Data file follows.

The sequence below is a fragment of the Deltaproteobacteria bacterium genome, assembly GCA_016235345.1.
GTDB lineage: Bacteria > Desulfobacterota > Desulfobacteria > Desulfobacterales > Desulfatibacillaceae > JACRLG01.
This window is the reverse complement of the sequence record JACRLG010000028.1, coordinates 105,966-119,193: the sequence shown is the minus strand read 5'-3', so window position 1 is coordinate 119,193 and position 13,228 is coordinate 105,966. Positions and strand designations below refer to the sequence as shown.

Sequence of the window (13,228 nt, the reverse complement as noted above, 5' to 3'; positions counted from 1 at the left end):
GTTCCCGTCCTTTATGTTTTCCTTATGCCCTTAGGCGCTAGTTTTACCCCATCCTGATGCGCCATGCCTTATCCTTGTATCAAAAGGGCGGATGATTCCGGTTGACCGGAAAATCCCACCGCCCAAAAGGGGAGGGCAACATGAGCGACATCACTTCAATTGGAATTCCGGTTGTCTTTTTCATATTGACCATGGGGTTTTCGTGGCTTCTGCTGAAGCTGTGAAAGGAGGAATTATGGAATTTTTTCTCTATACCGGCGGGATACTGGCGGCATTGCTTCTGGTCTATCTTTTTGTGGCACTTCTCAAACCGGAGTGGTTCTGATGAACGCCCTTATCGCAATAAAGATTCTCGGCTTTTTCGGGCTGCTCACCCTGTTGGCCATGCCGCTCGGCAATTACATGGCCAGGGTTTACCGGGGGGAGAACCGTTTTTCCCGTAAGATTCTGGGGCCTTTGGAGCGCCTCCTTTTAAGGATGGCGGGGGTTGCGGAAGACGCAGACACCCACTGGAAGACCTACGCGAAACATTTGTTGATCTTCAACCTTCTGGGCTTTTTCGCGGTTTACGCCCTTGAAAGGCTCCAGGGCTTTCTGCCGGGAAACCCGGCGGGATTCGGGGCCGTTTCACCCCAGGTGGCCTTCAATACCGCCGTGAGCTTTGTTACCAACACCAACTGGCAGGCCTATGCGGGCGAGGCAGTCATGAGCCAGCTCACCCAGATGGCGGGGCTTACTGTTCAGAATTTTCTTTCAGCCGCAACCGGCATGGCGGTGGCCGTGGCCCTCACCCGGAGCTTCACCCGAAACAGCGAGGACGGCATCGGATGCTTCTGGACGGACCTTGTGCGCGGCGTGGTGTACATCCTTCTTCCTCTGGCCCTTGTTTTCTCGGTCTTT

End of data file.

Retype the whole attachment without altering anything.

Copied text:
The sequence below is a fragment of the Deltaproteobacteria bacterium genome, assembly GCA_016235345.1.
GTDB lineage: Bacteria > Desulfobacterota > Desulfobacteria > Desulfobacterales > Desulfatibacillaceae > JACRLG01.
This window is the reverse complement of the sequence record JACRLG010000028.1, coordinates 105,966-119,193: the sequence shown is the minus strand read 5'-3', so window position 1 is coordinate 119,193 and position 13,228 is coordinate 105,966. Positions and strand designations below refer to the sequence as shown.

Sequence of the window (13,228 nt, the reverse complement as noted above, 5' to 3'; positions counted from 1 at the left end):
GTTCCCGTCCTTTATGTTTTCCTTATGCCCTTAGGCGCTAGTTTTACCCCATCCTGATGCGCCATGCCTTATCCTTGTATCAAAAGGGCGGATGATTCCGGTTGACCGGAAAATCCCACCGCCCAAAAGGGGAGGGCAACATGAGCGACATCACTTCAATTGGAATTCCGGTTGTCTTTTTCATATTGACCATGGGGTTTTCGTGGCTTCTGCTGAAGCTGTGAAAGGAGGAATTATGGAATTTTTTCTCTATACCGGCGGGATACTGGCGGCATTGCTTCTGGTCTATCTTTTTGTGGCACTTCTCAAACCGGAGTGGTTCTGATGAACGCCCTTATCGCAATAAAGATTCTCGGCTTTTTCGGGCTGCTCACCCTGTTGGCCATGCCGCTCGGCAATTACATGGCCAGGGTTTACCGGGGGGAGAACCGTTTTTCCCGTAAGATTCTGGGGCCTTTGGAGCGCCTCCTTTTAAGGATGGCGGGGGTTGCGGAAGACGCAGACACCCACTGGAAGACCTACGCGAAACATTTGTTGATCTTCAACCTTCTGGGCTTTTTCGCGGTTTACGCCCTTGAAAGGCTCCAGGGCTTTCTGCCGGGAAACCCGGCGGGATTCGGGGCCGTTTCACCCCAGGTGGCCTTCAATACCGCCGTGAGCTTTGTTACCAACACCAACTGGCAGGCCTATGCGGGCGAGGCAGTCATGAGCCAGCTCACCCAGATGGCGGGGCTTACTGTTCAGAATTTTCTTTCAGCCGCAACCGGCATGGCGGTGGCCGTGGCCCTCACCCGGAGCTTCACCCGAAACAGCGAGGACGGCATCGGATGCTTCTGGACGGACCTTGTGCGCGGCGTGGTGTACATCCTTCTTCCTCTGGCCCTTGTTTTCTCGGTCTTT